News | Clinical Decision Support | February 11, 2019

New Appropriate Use Criteria Outlined for Multimodality Imaging of Nonvalvular Heart Disease

Guidance document from 10 societies discusses assessment of cardiac structure and function

New Appropriate Use Criteria Outlined for Multimodality Imaging of Nonvalvular Heart Disease

February 11, 2019 — The American College of Cardiology (ACC), along with nine other cardiology professional societies, recently published a new guidance document for appropriate use criteria (AUC) for multimodality imaging in the assessment of cardiac structure and function in nonvalvular heart disease. The guidance was published online Jan. 7 in the Journal of the American College of Cardiology (JACC).  

This document is the second of two companion AUC documents. The first document addresses the evaluation and use of multimodality imaging in the diagnosis and management of valvular heart disease, whereas this document addresses this topic with regard to structural (nonvalvular) heart disease. While dealing with different subjects, the two documents do share a common structure and feature some clinical overlap. The goal of the companion AUC documents is to provide a comprehensive resource for multimodality imaging in the context of structural and valvular heart disease, encompassing multiple imaging modalities.

For more information: www.acc.org

 

Reference

1. Doherty J.U., Kort S., Mehran R., et al. ACC/AATS/AHA/ASE/ASNC/HRS/SCAI/SCCT/SCMR/STS 2019 Appropriate Use Criteria for Multimodality Imaging in the Assessment of Cardiac Structure and Function in Nonvalvular Heart Disease. Journal of the American College of Cardiology, Jan. 7, 2019. https://doi.org/10.1016/j.jacc.2018.10.038

Related Content

A high-fidelity 3-D tractography of the left ventricle heart muscle fibers of a mouse

Figure 1. A high-fidelity 3-D tractography of the left ventricle heart muscle fibers of a mouse from Amsterdam Ph.D. researcher Gustav Strijkers.

News | Cardiac Imaging | June 07, 2019
The Amsterdam University Medical Center has won MR Solutions’ Image of the Year 2019 award for the best molecular...
At #ACC.19, Siemens unveiled a version of its go.Top platform optimized for cardiovascular imaging. The newly packaged scanner can generate the data needed to do CT-based FFR (fractional flow reserve).

At #ACC.19, Siemens unveiled a version of its go.Top platform optimized for cardiovascular imaging. The newly packaged scanner can generate the data needed to do CT-based FFR (fractional flow reserve). Photo by Greg Freiherr

Feature | Cardiac Imaging | March 22, 2019 | By Greg Freiherr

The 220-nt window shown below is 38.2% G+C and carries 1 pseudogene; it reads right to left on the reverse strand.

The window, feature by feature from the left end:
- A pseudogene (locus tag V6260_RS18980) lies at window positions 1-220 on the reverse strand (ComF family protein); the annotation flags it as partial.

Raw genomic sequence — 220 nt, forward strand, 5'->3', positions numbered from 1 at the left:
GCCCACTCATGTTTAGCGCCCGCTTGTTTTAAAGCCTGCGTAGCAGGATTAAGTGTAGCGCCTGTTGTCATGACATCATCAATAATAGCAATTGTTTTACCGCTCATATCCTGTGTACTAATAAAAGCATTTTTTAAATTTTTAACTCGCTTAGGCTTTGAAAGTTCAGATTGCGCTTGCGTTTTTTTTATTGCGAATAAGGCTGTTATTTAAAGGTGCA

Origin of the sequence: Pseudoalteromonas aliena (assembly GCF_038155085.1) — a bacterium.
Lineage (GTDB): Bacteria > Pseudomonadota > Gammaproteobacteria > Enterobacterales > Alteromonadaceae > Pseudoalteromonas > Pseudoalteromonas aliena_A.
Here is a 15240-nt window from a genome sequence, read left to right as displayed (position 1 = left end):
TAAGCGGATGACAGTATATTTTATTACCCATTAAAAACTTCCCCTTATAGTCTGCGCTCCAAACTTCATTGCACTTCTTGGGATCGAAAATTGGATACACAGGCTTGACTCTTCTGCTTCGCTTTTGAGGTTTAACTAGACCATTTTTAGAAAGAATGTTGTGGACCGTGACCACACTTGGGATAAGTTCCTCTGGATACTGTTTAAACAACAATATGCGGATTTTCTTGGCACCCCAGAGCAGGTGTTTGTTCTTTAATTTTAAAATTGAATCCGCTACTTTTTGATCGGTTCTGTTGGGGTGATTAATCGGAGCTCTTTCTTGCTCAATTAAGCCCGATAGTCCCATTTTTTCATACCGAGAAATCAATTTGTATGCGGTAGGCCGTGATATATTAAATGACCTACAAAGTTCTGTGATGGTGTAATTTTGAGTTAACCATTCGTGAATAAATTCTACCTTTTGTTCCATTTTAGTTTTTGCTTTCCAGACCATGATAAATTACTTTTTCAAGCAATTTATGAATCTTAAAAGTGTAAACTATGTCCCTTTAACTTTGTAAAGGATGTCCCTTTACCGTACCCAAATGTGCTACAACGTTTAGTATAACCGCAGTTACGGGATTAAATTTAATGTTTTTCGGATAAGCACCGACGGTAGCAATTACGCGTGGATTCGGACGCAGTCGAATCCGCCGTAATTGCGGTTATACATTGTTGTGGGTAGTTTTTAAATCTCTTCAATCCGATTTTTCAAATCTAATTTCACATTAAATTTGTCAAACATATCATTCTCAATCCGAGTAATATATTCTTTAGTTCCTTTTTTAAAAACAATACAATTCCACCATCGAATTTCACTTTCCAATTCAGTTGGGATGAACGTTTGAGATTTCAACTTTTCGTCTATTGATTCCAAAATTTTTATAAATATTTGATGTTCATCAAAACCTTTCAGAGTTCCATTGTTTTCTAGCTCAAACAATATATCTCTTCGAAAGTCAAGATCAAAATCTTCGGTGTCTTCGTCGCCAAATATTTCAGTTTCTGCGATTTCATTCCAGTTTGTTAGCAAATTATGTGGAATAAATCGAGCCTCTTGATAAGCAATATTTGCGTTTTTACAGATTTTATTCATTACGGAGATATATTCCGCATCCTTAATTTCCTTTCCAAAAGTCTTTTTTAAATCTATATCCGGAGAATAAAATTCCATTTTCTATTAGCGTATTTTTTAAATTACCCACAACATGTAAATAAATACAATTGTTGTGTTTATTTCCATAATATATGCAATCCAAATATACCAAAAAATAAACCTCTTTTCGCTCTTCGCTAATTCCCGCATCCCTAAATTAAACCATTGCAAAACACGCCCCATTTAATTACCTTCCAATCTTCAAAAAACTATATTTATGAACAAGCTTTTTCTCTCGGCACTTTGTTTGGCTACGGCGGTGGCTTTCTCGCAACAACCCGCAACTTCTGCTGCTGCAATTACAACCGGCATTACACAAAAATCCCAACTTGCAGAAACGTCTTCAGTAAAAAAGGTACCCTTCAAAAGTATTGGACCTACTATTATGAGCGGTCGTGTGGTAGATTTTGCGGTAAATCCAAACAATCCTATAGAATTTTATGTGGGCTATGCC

Reflecting a trend toward the increased use of ...
SyncVision iFR Co-registration from Philips Healthcare maps iFR pressure readings onto angiogram.

SyncVision iFR Co-registration from Philips Healthcare maps iFR pressure readings onto angiogram. Results from an international study presented at #ACC19 show that pressure readings in coronary arteries may identify locations of stenoses remaining after cardiac cath interventions.

Feature | Cardiac Imaging | March 18, 2019 | By Greg Freiherr
As many as one in four patients who undergo cath lab interventions can benefit from a technology that identifies the
Jennifer N. A. Silva, M.D., a pediatric cardiologist at Washington University School of Medicine in Saint Louis, Mo., describes “mixed reality” at ACC19 Future Hub.

Jennifer N. A. Silva, M.D., a pediatric cardiologist at Washington University School of Medicine in Saint Louis, Mo., describes “mixed reality” at ACC19 Future Hub.

Feature | Cardiac Imaging | March 17, 2019 | By Greg Freiherr
Virtual reality (VR) and its less immersive kin, augmented reality (AR), are gaining traction in some medical applica
WVU cardiology chief Partho Sengupta, M.D., describes at ACC 2019 how artificial intelligence already helps cardiologists in echocardiography.

WVU cardiology chief Partho Sengupta, M.D., describes at ACC 2019 how artificial intelligence already helps cardiologists in echocardiography. Photo by Greg Freiherr

Feature | Cardiac Imaging | March 16, 2019 | By Greg Freiherr
Machine learning is already having an enormous impact on cardiology, automatically calculating measurements in echoca
Podcast | Cardiac Imaging | March 15, 2019
Debate About Coronary Testing Highlights ACC Session

Collage depicts broad applications in machine learning or deep learning (DL) that can be applied to advanced medical imaging technologies. Size of the liver and its fat fraction — 22 percent — (top middle in collage) can be quantified automatically using an algorithm developed by Dr. Albert Hsiao and his team at the University of California San Diego. This and other information that might be mined by DL algorithms from CT and MR images could help personalize patients’ treatment. Collage provided by Albert Hsiao

Feature | Cardiac Imaging | March 12, 2019 | By Greg Freiherr
Acquiring these data could change patient management
Podcast | Cardiac Imaging | March 12, 2019
How smart algorithms might reduce the burden of modern practice
Podcast | Cardiac Imaging | March 08, 2019
Why CT angiography cannot replace invasive angiography
Podcast | Cardiac Imaging | March 04, 2019
AI, Mobile Technologies Are Changing How We Think About Cardiac Disease
Overlay Init